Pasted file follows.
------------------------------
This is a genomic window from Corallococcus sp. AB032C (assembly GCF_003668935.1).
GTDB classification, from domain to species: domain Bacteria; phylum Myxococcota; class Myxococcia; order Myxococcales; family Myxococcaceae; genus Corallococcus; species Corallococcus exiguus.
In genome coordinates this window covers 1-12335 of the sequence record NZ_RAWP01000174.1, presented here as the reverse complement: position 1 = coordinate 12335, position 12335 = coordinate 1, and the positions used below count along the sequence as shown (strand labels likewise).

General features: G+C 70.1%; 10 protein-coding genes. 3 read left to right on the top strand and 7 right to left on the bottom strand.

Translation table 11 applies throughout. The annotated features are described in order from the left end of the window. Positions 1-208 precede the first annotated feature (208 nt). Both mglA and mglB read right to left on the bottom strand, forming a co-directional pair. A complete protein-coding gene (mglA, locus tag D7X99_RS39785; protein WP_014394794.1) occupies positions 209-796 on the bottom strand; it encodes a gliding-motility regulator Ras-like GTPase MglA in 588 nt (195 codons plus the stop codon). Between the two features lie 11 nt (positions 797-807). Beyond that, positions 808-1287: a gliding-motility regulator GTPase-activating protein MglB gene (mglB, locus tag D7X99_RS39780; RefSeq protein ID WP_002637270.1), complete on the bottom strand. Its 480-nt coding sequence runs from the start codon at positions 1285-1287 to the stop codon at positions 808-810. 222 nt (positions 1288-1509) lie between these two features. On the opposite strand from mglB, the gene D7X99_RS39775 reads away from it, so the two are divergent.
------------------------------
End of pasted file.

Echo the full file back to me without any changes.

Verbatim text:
This is a genomic window from Corallococcus sp. AB032C (assembly GCF_003668935.1).
GTDB classification, from domain to species: domain Bacteria; phylum Myxococcota; class Myxococcia; order Myxococcales; family Myxococcaceae; genus Corallococcus; species Corallococcus exiguus.
In genome coordinates this window covers 1-12335 of the sequence record NZ_RAWP01000174.1, presented here as the reverse complement: position 1 = coordinate 12335, position 12335 = coordinate 1, and the positions used below count along the sequence as shown (strand labels likewise).

General features: G+C 70.1%; 10 protein-coding genes. 3 read left to right on the top strand and 7 right to left on the bottom strand.

Translation table 11 applies throughout. The annotated features are described in order from the left end of the window. Positions 1-208 precede the first annotated feature (208 nt). Both mglA and mglB read right to left on the bottom strand, forming a co-directional pair. A complete protein-coding gene (mglA, locus tag D7X99_RS39785; protein WP_014394794.1) occupies positions 209-796 on the bottom strand; it encodes a gliding-motility regulator Ras-like GTPase MglA in 588 nt (195 codons plus the stop codon). Between the two features lie 11 nt (positions 797-807). Beyond that, positions 808-1287: a gliding-motility regulator GTPase-activating protein MglB gene (mglB, locus tag D7X99_RS39780; RefSeq protein ID WP_002637270.1), complete on the bottom strand. Its 480-nt coding sequence runs from the start codon at positions 1285-1287 to the stop codon at positions 808-810. 222 nt (positions 1288-1509) lie between these two features. On the opposite strand from mglB, the gene D7X99_RS39775 reads away from it, so the two are divergent.